Monday, September 28, 2009
District 9; science-fiction drama, South Africa / New Zealand / USA, 2009; D: Neill Blomkamp, S: Sharlto Copley, Jason Cope, Nathalie Boltt, Vanessa Haywood, David James
One day, a refugee alien spaceship starts hovering over Johannesburg. After months of status quo, people cut a hole inside and find over one million arthropod like aliens stranded there who are transferred to Earth, getting their nickname "Prawns". But due to intolerance, the government puts them in an isolated slum. The MNU organization plans to re-locate them away from Johannesburg, in a camp, but one of their eviction superiors, the clumsy Wikus, gets infected by one of their liquids and slowly starts transforming into a "Prawn" himself. Still half-human, he makes friends with a "Prawn", Christopher, and helps him get enough fuel to escape back to the ship and send help. He himself becomes a "Prawn".
30 million $ was a modest investment into South African cinema, but sufficient for the debut director Neill Blomkamp to craft a spectacular cult science-fiction film, "District 9", that juggles ambitiously with themes of xenophobia, intolerance and specism (as opposed to racism). The first half isn't especially good, but the second one therefor is. At the beginning the director very skillfully conjured up the feeling of a 'mockumentary', incredibly easy "sliding in" the middle of the story from the first scene where Wikus looks into the camera in his office and introduces himself. One of the most refreshing aspects of Wikus is that he is a completely untypical hero - with that moustache, way of talking and clumsy outbursts, he acts sometimes almost as Inspector Clouseau, like in the scene where he wants to "show off" in front of the cameras by bossing around, so he tells one soldier that he "took too much ammunition with him", which of course causes an angry backlash from the Colonel - but the director too often encroached for cheap solutions and 'crude' ideas, which is why at the beginning too much time is wasted on Wikus throwing up and losing his fingernails when he slowly transforms into a "Prawn" or the the way Nigerians in the occult rituals eat the hands of aliens to gain their power, which is misguided.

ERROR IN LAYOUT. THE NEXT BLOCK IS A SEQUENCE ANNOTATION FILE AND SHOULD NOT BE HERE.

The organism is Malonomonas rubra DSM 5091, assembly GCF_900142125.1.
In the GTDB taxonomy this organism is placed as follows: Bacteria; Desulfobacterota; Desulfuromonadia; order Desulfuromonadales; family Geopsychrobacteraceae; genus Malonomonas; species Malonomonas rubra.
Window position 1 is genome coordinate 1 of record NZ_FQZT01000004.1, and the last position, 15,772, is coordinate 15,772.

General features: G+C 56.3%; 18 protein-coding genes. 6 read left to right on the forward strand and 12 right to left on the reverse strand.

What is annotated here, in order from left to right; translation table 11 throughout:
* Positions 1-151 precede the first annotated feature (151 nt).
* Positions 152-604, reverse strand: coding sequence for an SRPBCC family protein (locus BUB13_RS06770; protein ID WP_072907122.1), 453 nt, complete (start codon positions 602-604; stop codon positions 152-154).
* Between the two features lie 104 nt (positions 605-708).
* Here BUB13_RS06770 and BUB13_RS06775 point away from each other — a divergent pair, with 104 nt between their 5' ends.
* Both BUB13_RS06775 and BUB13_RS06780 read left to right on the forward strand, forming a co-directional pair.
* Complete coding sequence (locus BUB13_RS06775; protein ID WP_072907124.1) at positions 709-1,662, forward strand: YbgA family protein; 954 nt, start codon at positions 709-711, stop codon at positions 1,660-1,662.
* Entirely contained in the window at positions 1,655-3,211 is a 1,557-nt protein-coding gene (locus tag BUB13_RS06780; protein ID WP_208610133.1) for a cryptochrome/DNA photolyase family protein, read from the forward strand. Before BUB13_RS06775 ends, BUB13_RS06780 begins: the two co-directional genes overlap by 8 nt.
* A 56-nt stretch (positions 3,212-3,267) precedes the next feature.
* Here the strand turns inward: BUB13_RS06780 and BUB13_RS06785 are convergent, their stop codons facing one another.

Luckily, the second half is much better, balanced and poignant because its more oriented towards drama, and much less towards horror, when it nicely portrays how the hero throws away xenophobia and starts understanding the other species - by which the film advocates that life is life, no matter in what form or shape, and as such it's precious. Wikus' friendship and bondage with alien Christopher is the best part of "District 9": such an emotionally strident charge was created that the viewers will actually cheer and cry for the alien Christopher, up to the nail-biting, intensive (action) finale where it's never quite clear if the two human-alien protagonists will make it or not. Some of the action scenes towards the end are virtuoso directed, which is why they compensate for the illogical situations (for instance, since the humans want to get rid of the aliens so badly, why are they trying to stop them from enabling their spaceship again? And since the spaceship has the power to hover above Johannesburg for over 20 years, how come it doesn't have enough power to simply send a signal to their species for help?). All in all, a qualitative film, even though the screenplay could have been writen with more sophistication.